A wealthy patriarch wants his daughter to marry his new wife's son. Unbeknownst to him, said daughter has already secretly married a man deemed inappropriate for her. Meanwhile, in another part of the world, a man is raising the patriarch’s long-lost sons, both abducted as infants.
Is it Dallas?
Is it Dynasty?
No, it is William Shakespeare’s Cymbeline.
Cymbeline is not a soap opera, but it might well be, judging from the convoluted and highly improbable plotlines. The story is so outrageously unbelievable that you need to suspend any sense of logic to engage with it. However, Cheek by Jowl has worked hard at pulling the strings together to create a coherent production and has come up trumps.
The company has chosen what seems to be a perfect way to stage the play: to tell it as a proper fairy-tale. In a way, we, as audience members, are following the actors’ attempt to tell the story rather than the story itself. It is always clear that this is an artifice. When Cloten, the son of the Queen, is introduced, he greets the audience with a ‘hi’. The audience is addressed directly on many occasions; it is looked at and reckoned with – this makes us feel that we are part of the show. One actor (Tom Hiddleston, who does a great job) plays the two characters Posthumus and Cloten and his transformation from one to the other happens regularly on stage, in full view of the audience. This is elegantly done, with a buttoning of a jacket here and a pair of spectacles there.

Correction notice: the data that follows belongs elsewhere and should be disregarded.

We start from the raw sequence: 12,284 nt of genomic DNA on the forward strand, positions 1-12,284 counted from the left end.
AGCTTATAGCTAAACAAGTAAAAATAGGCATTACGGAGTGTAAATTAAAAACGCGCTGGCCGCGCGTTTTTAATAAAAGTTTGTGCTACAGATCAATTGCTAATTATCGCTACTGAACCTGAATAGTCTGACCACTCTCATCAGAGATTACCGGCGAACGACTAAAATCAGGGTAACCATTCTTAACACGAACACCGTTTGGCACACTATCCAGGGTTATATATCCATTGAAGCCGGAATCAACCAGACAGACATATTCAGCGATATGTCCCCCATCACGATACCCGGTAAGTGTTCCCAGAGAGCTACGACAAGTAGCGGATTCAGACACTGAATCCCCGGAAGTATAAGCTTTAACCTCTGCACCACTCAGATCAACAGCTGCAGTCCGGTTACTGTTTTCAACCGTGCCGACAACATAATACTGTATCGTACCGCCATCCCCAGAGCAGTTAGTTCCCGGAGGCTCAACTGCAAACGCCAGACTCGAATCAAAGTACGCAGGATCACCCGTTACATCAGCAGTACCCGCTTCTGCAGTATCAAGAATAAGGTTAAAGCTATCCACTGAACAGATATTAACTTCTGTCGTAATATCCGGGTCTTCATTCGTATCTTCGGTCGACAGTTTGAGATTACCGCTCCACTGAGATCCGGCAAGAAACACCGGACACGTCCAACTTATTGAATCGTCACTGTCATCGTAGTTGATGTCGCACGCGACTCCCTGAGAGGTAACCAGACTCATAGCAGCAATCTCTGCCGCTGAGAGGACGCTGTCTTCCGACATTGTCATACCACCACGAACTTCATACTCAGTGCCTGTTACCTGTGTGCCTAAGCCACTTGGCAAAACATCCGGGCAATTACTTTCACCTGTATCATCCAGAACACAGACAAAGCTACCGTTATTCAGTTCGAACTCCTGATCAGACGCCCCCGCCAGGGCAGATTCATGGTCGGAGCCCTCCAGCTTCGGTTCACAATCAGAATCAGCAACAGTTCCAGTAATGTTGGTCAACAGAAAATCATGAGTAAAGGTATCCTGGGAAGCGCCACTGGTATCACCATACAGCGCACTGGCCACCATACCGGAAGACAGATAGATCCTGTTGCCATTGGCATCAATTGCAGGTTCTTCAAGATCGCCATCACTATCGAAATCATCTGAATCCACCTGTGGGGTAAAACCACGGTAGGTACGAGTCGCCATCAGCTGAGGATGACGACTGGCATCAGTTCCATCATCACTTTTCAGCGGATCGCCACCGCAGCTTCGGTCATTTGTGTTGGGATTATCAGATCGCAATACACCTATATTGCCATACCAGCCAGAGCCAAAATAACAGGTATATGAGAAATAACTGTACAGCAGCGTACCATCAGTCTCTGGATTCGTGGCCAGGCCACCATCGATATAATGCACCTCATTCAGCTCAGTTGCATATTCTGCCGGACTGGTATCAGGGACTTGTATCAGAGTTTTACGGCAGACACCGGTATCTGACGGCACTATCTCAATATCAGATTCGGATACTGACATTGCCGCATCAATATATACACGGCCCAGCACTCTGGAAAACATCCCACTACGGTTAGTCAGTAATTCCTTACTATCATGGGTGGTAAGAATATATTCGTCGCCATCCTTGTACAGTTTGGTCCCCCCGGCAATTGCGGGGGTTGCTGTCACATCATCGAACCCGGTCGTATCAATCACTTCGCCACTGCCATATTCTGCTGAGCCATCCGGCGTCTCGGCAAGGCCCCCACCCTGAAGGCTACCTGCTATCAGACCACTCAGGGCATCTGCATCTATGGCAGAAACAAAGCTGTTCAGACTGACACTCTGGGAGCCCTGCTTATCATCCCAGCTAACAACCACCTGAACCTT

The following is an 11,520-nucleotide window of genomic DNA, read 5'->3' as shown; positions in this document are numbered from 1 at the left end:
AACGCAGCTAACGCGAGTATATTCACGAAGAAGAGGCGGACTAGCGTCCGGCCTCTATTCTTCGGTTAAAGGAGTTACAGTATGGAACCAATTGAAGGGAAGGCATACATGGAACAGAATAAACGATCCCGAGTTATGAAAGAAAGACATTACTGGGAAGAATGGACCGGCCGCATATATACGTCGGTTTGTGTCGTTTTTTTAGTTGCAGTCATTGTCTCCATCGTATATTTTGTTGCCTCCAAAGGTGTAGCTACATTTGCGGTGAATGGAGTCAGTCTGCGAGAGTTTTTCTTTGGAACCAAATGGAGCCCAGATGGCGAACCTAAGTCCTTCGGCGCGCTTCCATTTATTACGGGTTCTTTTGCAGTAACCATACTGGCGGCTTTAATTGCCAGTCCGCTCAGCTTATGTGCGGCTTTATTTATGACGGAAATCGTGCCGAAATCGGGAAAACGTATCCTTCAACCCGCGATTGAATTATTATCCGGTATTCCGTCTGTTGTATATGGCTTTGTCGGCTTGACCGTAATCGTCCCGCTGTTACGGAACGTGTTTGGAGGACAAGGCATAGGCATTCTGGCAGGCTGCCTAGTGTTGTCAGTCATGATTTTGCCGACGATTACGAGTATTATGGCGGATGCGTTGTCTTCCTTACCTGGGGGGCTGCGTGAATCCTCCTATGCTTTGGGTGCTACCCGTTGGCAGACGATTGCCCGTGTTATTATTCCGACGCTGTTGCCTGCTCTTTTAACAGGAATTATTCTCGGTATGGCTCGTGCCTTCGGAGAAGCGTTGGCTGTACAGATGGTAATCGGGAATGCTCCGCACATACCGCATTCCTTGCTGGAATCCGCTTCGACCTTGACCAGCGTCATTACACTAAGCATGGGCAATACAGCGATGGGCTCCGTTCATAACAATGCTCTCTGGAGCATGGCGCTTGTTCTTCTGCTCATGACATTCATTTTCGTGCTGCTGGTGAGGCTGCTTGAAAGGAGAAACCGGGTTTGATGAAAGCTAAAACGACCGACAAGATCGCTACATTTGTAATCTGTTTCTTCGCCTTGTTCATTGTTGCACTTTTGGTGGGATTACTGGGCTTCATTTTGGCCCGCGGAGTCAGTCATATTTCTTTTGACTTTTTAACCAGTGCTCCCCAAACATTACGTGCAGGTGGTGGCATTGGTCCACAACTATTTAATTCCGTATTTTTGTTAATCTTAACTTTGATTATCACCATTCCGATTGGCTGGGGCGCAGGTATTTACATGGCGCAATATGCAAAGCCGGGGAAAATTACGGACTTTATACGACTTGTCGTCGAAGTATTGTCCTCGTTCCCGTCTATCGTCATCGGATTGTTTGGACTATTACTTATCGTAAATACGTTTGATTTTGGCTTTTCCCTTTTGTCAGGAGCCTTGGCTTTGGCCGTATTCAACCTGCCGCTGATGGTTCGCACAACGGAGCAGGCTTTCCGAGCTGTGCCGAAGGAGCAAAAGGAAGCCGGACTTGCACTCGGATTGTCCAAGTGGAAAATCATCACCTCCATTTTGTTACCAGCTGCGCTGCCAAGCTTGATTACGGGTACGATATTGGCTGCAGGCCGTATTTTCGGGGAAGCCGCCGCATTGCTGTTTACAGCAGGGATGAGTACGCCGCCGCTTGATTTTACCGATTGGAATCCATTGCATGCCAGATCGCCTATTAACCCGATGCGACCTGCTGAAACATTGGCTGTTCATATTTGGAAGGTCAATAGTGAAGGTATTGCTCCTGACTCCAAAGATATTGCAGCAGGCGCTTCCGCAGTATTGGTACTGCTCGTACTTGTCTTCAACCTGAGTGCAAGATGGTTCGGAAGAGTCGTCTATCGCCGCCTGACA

The stage is almost bare and only the most pertinent of props are being used. This type of performance does not need elaborate set designs. Instead, the actors use the whole stage, lingering in and out, as opposed to entering and exiting awkwardly. Nevertheless, everything is extraordinarily precise: the acting, the sound, the lighting. This precision is in danger of rendering the production somehow clinical but it turns out to be exactly how we want to be charmed into submission by a cast that makes sense of an otherwise illogical play.
Cymbeline at the Barbican until 23 June. Buy tickets here.
Image by Keith Pattison